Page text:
What to Expect When You’re Expecting (Backyard chickens that is!)
Whether it is because you have always wanted to try your hand at animal husbandry and enjoy raising your own food, or if the COVID-19 emergency has you spending more time at home and looking for a hobby, many folks are now looking into keeping a backyard flock.
So, what do you need to know before you bring home the chicks (or the eggs if you’re going to incubate them yourself!)?
First, know that there are resources out there to help. Loudoun Cooperative Extension has lots of advice available for first time poultry owners regarding selecting a breed, animal care, and veterinary questions. Likewise, we at Loudoun Soil and Water can help to make sure you’re raising your brood in a conservation-minded manner.
If your property is under five acres, you’ll need to obtain a small acreage livestock plan from us here at LSWCD. This is a document full of best practices that the folks over at Loudoun Zoning require if you’re going to be keeping birds or any other livestock on small acreage. If you’re on over five acres, a lot of the same advice in the plan applies and we’re more than happy to give you pointers as well. As a baseline, you want to make sure to keep the birds off your well head. You’re not so much concerned about manure or bacteria getting down through 100 feet of soil, but if some manure gets on the casing itself and its not completely water tight you could contaminate your well, so the best idea is to keep the birds off the well head itself.
Another good tip is to keep any permanent housing for the birds off your septic drainfield. Your drainfield is already handling the waste from your home, and keeping a good stand of grass on top is important to keep it operating correctly. Having the birds peck around occasionally on the drainfield is fine, but you want to avoid any concentrated nutrient deposition or denuding the soil by overgrazing. Remember, if you’re building a permanent coop and not a mobile coop that can be moved around your yard, you should get an ag building zoning permit from the county as well. It’s a simple process and is much less expensive and burdensome than a zoning permit. For most backyard flocks, a mobile coop in combination with some electric netting is the best option to keep the birds and your grass or woods happy.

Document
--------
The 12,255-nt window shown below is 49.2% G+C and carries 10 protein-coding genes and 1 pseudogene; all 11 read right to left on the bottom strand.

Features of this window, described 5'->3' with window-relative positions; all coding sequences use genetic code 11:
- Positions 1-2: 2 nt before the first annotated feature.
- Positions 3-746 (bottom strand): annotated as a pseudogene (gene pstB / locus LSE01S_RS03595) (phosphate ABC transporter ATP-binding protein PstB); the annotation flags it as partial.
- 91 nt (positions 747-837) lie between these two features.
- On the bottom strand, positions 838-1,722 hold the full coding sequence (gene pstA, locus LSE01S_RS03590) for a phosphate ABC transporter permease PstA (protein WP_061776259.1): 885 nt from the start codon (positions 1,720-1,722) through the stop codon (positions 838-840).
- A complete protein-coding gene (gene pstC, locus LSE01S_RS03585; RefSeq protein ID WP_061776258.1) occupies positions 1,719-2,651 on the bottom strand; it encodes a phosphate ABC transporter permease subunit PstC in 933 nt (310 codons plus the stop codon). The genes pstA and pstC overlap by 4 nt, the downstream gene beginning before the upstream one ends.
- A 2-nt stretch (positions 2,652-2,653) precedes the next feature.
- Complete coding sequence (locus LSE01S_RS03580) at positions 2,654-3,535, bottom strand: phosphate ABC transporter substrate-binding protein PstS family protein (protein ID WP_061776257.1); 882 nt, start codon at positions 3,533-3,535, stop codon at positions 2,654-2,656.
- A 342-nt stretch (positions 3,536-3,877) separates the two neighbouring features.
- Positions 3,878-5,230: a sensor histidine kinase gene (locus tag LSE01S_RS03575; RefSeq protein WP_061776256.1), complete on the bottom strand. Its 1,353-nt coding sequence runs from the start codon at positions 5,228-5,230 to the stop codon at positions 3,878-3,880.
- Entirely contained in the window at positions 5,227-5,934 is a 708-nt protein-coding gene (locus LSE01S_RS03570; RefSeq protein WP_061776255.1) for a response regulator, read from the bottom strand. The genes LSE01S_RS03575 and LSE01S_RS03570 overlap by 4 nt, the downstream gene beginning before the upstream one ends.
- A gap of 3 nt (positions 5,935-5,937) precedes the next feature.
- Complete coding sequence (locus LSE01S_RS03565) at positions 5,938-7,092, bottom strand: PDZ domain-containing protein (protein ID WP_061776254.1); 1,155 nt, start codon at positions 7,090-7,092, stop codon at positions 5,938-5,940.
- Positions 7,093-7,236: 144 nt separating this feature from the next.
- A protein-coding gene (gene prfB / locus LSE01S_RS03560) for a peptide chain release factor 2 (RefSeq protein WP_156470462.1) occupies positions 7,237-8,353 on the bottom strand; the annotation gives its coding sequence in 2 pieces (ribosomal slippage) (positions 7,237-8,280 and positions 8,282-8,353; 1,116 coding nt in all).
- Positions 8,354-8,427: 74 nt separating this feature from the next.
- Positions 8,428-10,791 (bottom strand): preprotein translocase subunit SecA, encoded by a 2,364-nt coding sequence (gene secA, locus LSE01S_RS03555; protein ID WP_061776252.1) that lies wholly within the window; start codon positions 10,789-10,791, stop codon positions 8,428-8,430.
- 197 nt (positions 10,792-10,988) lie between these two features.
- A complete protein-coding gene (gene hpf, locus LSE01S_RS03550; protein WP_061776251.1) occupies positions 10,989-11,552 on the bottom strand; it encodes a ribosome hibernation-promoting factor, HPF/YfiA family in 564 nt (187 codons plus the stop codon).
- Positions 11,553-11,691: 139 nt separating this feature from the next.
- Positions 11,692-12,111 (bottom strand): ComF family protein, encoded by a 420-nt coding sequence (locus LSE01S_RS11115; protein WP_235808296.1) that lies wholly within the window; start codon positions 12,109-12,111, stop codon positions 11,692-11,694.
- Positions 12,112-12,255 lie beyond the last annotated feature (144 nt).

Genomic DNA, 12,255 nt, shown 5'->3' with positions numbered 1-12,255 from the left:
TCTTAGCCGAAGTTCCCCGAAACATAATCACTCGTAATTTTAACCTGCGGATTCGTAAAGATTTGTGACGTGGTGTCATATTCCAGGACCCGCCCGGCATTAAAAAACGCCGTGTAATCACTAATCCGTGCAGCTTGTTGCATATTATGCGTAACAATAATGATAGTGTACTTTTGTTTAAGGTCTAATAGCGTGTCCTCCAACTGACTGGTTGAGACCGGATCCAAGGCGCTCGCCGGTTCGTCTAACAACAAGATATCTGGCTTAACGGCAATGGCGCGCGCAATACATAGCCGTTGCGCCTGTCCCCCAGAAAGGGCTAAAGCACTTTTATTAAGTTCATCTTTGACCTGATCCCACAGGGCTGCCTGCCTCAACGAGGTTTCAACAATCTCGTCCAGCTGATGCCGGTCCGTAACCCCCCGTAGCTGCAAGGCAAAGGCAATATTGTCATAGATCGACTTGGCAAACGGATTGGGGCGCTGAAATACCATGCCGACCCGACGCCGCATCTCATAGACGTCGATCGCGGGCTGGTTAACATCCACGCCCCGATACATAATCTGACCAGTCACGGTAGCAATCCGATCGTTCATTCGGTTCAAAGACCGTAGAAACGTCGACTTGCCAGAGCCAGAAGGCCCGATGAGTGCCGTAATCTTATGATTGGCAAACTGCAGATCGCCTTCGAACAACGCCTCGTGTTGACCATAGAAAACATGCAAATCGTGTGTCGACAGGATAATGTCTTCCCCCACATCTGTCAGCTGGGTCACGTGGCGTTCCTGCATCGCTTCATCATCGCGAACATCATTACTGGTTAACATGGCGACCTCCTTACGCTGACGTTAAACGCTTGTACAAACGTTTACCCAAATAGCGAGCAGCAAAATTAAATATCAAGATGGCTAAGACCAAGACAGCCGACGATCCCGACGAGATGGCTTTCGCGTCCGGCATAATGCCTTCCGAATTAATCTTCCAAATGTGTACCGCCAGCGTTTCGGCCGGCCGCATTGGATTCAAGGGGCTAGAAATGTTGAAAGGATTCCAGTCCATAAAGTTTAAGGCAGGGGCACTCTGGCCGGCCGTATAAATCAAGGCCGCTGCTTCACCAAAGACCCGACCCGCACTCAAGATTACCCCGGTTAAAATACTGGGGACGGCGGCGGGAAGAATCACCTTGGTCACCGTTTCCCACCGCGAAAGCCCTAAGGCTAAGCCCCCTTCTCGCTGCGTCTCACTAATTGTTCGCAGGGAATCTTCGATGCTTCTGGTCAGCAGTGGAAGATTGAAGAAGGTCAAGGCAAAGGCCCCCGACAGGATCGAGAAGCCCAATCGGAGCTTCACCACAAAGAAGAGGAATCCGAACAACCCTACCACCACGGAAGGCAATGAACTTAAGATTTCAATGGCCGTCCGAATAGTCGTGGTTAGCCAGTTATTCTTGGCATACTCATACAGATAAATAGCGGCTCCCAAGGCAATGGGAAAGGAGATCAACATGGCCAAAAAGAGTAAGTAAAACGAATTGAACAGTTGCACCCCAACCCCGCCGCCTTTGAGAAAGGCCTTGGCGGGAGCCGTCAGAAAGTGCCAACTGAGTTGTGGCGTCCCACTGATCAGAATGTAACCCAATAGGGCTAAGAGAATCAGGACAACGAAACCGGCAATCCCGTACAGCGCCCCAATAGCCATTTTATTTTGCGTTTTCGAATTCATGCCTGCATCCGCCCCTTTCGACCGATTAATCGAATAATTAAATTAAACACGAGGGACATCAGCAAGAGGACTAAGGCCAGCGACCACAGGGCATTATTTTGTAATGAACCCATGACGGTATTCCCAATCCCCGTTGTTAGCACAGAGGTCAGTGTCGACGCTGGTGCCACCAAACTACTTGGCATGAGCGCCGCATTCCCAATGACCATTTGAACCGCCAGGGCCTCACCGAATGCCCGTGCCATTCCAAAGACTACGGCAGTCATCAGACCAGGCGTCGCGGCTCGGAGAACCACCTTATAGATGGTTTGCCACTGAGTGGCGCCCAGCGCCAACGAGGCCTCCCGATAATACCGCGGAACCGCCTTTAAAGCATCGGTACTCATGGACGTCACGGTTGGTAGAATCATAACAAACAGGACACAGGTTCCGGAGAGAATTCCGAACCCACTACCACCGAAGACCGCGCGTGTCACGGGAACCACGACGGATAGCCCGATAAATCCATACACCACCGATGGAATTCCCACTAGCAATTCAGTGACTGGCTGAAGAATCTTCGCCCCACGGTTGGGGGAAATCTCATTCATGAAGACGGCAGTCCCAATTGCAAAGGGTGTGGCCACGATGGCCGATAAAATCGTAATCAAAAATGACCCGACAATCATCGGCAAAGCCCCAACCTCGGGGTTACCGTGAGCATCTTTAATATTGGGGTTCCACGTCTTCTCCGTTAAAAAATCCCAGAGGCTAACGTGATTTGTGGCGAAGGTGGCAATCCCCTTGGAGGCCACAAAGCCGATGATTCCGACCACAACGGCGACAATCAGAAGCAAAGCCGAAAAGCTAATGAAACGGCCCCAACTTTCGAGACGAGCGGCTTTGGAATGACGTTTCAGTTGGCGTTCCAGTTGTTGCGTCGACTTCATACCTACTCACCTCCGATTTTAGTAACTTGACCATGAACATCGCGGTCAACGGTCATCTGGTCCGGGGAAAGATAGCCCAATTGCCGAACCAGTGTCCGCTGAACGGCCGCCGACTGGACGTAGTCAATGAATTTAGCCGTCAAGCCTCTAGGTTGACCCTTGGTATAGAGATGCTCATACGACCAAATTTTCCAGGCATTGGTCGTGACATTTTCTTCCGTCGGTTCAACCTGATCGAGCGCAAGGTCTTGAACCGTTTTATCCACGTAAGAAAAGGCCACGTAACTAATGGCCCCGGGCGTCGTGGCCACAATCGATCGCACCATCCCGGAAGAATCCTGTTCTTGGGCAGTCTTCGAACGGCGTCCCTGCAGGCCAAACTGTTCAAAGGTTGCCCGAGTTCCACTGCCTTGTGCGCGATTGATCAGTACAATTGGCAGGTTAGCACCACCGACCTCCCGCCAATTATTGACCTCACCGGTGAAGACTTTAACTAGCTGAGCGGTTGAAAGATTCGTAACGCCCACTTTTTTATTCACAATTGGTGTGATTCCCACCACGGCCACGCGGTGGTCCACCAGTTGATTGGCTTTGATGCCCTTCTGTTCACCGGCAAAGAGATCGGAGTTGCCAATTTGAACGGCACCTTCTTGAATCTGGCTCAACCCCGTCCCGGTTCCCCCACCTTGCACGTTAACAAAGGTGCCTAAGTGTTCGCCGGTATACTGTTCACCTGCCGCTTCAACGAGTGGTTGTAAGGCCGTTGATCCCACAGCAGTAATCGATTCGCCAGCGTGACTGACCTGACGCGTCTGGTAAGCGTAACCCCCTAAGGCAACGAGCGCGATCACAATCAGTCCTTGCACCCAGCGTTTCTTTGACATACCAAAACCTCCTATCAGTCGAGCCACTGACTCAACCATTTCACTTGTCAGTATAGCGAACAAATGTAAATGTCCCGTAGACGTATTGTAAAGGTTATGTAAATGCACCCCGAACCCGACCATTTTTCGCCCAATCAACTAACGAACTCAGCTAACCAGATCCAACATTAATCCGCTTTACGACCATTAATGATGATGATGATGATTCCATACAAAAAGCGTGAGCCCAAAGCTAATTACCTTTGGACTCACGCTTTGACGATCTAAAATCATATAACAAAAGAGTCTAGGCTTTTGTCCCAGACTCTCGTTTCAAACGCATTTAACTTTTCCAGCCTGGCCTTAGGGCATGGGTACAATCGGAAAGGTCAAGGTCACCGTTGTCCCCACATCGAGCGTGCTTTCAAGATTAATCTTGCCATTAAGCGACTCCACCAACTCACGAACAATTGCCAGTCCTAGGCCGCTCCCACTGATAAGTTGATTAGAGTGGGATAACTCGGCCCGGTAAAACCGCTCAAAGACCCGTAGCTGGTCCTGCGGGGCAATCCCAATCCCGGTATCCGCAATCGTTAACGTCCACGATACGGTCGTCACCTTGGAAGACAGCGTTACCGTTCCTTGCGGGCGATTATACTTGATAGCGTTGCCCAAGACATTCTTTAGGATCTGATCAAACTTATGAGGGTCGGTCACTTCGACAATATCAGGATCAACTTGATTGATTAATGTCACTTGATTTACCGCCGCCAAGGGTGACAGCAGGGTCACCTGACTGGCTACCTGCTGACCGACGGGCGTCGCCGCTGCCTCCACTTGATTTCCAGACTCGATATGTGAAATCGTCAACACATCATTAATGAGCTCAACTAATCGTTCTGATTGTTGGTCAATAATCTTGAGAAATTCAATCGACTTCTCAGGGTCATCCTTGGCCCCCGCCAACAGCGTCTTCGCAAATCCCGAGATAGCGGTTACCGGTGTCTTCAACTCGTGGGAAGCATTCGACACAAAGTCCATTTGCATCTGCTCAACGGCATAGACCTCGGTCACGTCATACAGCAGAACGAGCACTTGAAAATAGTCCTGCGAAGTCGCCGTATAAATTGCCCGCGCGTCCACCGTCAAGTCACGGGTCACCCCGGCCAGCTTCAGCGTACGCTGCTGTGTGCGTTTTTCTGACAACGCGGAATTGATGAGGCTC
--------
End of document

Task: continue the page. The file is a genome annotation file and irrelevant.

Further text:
When LSWCD prepares a plan, we’ll make recommendations about any sensitive environmental features like steep slopes, streams, or wetlands. You want to make sure to keep steep slopes well vegetated to avoid erosion, and keeping birds away from surface water is both healthier for them and for the health of the stream. Its also important to have a plant to deal with manure from the coop. Most yards will have enough space to spread the litter onto the lawn. If space is limited, bedding and manure can also be bagged and thrown away. Poultry manure makes a great addition to a well-managed backyard compost bin too!
Recommendations on how many birds are appropriate for each property are unique to each plan, obviously a ½ acre lot will be more restrictive to your poultry operation than 4.9 acres! Cooperative Extension can provide tips on how to size a coop to make sure the birds have enough space when they are inside.
Finally, you want to be mindful of predators. It’s important to make sure the birds are inside and protected at night. A light sensitive switch on an electric door can be a great investment on a coop to make sure you don’t forget to shut them in at night. Raccoons, foxes, dogs, cats, and even coyotes all can find chickens very tempting so some good fencing during the day and a closed coop at night is important.
Chickens can be a great way to introduce kids (and adults!) to agriculture and have the added bonus of providing you with breakfast. Like any livestock, they are a living creature and they require responsible care and attention to make sure all their health needs are met. If you have questions or are ready to get a small acreage plan, contact Urban/Ag Conservationist Chris Van Vlack at email@example.com. For animal care questions, contact Loudoun Extension Agency Jim Hilleary at firstname.lastname@example.org.
-Chris Van Vlack